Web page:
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Old 05-27-2008, 04:36 AM
Rocco Augusto
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Default Rural Wireless Carriers File FCC Petition Opposing Handset Exclusivity

"If you thought you were annoyed when one of the big wireless carriers locked up a phone you were after, you have no idea how frustrated small and rural wireless carriers are -- they've just filed a petition with FCC seeking to ban the practice. The 80 companies in the Rural Cellular Association serve small markets not well-covered by the big guys, like parts of New Mexico, Idaho, Kansas, Maine, North Dakota, Utah, and Wyoming, and they say that carrier exclusivity deals not affect their bottom line, but also deprive consumers of desirable phones like the iPhone and upcoming Blackberry Bold. They've actually got a pretty good point: lots of rural customers can't purchase and use an iPhone without technically breaking the AT&T service agreement. We'll see how this one goes -- although we'd love nothing more than to use any phone we wanted on any carrier, there are plenty of reasons it won't happen, and exclusivity is the easiest way for carriers to differentiate themselves to consumers."

As a consumer I really hope that in the coming years we start to see an end to all of the exclusivity contracts. I can understand them to a point but in the case of the iPhone, as mentioned above, was five years really necessary? Also I think the iPhone is a horrible example of a handset to use an example here since a lot of the rural carriers I can think of off the top of my head all run off of CDMA networks and the iPhone is a GSM and soon to be HSDPA handset. Even if the exclusivity deal was not in place, do you really expect Apple to make a CDMA version just to be fair to the little guys? A lot of high-end handsets have trouble selling in densely populated areas and if there is not enough customer demand to convince the big five to open shops in those rural areas, what makes the little carriers think they could even secure those fancy handsets in the first place?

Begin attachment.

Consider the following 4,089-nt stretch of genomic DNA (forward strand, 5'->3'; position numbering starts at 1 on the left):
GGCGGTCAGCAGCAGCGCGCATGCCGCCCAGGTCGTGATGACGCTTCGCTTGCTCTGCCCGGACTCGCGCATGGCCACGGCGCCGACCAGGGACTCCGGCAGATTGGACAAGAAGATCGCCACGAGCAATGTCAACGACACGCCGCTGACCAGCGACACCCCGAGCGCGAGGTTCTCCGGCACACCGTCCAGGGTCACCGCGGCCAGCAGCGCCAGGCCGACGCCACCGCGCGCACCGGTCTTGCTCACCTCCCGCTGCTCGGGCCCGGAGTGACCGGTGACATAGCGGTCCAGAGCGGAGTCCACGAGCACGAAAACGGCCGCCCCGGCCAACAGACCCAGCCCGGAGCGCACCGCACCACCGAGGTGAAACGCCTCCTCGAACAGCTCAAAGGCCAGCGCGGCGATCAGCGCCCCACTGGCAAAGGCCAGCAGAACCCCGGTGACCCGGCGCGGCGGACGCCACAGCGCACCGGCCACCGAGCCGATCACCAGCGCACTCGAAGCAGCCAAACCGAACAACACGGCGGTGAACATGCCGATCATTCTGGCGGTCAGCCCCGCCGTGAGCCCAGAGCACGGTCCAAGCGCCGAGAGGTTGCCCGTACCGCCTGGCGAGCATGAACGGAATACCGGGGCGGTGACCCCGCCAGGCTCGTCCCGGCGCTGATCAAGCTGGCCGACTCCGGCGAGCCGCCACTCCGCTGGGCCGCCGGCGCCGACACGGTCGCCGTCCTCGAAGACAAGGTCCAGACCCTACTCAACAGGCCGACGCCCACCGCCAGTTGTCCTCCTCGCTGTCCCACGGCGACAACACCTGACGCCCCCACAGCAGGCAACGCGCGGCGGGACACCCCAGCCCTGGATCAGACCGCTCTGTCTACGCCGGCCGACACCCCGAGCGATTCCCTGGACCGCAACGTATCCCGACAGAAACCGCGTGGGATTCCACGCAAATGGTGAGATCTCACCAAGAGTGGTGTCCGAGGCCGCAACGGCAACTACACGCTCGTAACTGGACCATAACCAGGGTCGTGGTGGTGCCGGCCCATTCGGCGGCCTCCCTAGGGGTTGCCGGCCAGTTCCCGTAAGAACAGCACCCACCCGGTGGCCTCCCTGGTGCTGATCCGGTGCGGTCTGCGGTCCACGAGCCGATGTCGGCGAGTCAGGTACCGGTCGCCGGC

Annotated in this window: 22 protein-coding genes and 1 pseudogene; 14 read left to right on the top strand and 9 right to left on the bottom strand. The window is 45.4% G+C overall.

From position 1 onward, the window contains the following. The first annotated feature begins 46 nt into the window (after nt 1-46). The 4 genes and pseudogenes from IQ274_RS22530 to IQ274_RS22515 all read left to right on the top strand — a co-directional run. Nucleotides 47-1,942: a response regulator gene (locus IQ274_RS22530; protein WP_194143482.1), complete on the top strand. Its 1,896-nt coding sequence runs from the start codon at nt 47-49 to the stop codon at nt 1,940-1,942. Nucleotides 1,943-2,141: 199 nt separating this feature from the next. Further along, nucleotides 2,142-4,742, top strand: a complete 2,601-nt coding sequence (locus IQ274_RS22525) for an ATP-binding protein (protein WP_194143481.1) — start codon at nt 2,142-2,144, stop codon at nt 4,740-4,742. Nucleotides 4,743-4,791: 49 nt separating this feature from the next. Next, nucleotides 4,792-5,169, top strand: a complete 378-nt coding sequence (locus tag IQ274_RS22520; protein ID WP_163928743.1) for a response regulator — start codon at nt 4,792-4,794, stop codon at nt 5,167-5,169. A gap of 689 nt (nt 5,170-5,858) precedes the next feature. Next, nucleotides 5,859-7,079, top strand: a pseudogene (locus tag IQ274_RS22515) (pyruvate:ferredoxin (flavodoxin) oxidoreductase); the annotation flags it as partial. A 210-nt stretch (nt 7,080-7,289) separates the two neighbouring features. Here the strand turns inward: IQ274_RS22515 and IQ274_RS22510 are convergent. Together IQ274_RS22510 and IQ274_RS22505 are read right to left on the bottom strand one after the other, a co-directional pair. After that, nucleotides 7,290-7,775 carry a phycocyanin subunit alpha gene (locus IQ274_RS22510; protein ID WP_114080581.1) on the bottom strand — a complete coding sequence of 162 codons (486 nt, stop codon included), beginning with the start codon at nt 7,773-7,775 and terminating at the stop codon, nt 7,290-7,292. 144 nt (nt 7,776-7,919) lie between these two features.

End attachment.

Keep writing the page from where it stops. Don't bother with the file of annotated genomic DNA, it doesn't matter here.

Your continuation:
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Old 05-27-2008, 07:38 AM
Join Date: Jul 2006
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Default Handset "exclusivity"

Here we go again ...

Little carriers do not have to sell handsets unless they want to. The customer buys the PDA of his choice (one of the most powerful uses of the Internet) and then chooses a SIM from the various carrier offerings.

Does this work ? Oh yes. I live/work in a country which has a number of carriers competing without the need for "exclusivity", although one can buy cheaply and limit oneself if that's what you want.

Locking in desirable PDA's to limit customer choice may be easy marketing, but it is vomitous. Customers demand choice and flexibility - "exclusivity" is designed exactly to thwart this and lock in profits without working for them.

The very nicest thing about capitalism is the market choice it offers - any marketing ploy (this especially means Apple) that limits that choice deserves to die a ghastly death from lack of patronage.
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